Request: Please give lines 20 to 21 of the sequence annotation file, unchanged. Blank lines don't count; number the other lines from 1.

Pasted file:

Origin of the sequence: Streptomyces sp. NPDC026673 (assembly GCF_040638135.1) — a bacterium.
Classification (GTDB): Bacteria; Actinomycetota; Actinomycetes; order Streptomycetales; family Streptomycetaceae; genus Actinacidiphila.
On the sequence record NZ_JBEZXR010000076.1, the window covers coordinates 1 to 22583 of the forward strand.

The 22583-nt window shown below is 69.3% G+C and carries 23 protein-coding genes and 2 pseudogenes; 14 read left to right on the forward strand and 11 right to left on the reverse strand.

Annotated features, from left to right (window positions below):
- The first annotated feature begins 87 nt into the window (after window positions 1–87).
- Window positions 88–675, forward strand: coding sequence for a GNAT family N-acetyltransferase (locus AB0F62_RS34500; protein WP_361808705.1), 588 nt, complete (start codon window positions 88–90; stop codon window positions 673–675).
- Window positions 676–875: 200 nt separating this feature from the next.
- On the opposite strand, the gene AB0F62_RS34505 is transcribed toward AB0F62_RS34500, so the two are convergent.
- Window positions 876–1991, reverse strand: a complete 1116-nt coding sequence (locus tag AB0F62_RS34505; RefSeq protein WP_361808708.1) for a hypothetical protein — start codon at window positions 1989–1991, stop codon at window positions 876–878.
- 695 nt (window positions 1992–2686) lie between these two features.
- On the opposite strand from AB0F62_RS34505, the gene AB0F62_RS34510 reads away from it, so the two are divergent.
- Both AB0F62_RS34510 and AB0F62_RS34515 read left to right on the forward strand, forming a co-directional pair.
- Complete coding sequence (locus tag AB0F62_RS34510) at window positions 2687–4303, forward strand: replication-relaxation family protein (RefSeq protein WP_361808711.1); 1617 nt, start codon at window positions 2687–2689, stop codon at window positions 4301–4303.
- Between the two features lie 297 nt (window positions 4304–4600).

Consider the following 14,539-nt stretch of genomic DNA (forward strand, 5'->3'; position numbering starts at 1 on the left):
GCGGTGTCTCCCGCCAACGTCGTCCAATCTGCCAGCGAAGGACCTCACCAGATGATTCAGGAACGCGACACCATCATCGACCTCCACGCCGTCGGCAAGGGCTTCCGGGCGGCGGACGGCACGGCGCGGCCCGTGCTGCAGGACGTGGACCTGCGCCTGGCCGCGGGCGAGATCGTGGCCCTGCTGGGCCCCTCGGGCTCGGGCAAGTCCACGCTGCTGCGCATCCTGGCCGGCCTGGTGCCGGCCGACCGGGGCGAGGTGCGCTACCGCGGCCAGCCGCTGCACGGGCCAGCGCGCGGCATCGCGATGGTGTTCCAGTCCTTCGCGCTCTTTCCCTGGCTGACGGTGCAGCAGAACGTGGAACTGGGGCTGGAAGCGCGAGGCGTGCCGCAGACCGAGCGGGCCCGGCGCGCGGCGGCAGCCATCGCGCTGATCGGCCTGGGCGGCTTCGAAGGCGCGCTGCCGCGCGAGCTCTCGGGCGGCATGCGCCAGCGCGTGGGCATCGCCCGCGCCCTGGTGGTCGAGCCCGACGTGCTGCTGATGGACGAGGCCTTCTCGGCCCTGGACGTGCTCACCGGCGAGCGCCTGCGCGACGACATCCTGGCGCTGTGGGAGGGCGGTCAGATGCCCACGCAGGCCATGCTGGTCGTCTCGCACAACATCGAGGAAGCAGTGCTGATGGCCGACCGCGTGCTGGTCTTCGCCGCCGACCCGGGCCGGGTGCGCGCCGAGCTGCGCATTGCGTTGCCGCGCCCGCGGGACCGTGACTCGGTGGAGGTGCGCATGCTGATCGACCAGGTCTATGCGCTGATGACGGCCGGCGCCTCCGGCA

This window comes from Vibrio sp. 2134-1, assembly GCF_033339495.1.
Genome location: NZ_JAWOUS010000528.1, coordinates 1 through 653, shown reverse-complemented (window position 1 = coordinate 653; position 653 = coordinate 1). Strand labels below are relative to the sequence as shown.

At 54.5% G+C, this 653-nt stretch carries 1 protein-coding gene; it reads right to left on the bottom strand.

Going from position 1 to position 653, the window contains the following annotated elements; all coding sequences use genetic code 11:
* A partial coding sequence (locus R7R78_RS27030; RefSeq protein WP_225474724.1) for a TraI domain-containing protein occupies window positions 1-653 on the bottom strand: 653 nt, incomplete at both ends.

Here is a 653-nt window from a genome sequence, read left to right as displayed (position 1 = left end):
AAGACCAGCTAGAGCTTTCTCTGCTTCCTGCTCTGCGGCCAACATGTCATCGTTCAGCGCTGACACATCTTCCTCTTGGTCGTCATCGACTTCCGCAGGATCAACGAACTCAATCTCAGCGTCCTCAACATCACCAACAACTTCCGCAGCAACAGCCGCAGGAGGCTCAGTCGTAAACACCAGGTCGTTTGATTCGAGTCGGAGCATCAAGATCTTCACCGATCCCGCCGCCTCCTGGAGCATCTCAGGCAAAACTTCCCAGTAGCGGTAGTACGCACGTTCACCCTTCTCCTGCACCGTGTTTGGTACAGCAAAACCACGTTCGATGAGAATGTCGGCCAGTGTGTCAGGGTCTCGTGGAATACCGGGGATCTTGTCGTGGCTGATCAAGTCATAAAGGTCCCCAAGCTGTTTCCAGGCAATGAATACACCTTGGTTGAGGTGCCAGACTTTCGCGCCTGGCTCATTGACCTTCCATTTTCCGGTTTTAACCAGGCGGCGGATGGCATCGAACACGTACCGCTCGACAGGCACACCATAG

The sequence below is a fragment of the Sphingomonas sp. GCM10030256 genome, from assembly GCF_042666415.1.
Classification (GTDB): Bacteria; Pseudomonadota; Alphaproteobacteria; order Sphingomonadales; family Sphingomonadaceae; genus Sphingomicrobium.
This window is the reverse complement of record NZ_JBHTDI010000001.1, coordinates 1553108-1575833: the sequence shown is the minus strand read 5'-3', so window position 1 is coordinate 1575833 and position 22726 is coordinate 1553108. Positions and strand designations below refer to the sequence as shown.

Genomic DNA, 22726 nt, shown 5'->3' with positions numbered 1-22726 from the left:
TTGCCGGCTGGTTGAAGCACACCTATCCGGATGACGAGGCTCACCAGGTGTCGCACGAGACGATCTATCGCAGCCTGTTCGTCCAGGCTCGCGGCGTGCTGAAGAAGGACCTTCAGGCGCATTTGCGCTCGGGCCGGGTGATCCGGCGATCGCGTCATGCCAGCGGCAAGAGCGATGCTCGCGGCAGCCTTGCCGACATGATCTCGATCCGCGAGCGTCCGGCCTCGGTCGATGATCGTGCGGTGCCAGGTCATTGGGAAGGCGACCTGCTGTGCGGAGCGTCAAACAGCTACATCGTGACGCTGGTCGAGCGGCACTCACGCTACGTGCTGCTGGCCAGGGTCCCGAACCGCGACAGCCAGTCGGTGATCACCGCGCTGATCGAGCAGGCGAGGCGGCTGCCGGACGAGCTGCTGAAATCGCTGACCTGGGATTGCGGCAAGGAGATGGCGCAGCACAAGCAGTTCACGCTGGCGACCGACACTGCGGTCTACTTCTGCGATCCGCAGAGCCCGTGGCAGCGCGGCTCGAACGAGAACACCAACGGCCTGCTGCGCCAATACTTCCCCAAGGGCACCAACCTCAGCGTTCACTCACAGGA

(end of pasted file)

At 54.5% G+C, this 653-nt stretch carries 1 protein-coding gene; it reads right to left on the bottom strand.

Going from position 1 to position 653, the window contains the following annotated elements; all coding sequences use genetic code 11: